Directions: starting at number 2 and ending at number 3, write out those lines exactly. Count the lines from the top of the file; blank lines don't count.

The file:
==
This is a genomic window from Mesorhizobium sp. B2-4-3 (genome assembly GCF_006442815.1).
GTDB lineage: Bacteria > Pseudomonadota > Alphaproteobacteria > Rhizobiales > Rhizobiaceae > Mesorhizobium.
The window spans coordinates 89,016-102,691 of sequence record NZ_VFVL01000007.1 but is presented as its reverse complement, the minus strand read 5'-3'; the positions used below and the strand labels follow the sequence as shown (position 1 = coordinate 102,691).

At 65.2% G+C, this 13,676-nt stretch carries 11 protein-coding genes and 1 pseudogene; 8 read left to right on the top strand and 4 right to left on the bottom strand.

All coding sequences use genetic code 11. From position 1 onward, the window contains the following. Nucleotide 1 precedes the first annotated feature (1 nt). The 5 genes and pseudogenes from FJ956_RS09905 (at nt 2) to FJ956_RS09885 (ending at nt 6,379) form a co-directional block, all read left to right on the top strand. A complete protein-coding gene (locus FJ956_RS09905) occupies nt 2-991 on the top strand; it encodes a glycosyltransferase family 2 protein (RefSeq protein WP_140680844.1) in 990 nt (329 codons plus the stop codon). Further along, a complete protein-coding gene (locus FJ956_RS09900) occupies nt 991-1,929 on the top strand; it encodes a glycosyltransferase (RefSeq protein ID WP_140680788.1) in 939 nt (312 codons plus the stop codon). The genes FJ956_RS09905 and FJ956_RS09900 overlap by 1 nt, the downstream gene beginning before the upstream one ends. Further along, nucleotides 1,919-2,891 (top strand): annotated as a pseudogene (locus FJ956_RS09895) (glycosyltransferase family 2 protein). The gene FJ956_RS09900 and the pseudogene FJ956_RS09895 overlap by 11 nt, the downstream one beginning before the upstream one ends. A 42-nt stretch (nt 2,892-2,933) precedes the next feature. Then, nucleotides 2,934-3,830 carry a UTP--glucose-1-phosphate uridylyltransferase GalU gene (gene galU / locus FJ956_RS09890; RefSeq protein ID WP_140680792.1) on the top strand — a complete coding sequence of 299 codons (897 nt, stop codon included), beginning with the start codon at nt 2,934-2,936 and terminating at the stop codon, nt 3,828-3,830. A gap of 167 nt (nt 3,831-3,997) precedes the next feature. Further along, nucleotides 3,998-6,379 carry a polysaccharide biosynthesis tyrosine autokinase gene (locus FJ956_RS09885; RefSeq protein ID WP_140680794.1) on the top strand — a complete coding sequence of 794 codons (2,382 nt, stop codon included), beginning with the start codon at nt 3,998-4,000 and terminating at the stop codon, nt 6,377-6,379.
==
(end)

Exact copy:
GTDB lineage: Bacteria > Pseudomonadota > Alphaproteobacteria > Rhizobiales > Rhizobiaceae > Mesorhizobium.
The window spans coordinates 89,016-102,691 of sequence record NZ_VFVL01000007.1 but is presented as its reverse complement, the minus strand read 5'-3'; the positions used below and the strand labels follow the sequence as shown (position 1 = coordinate 102,691).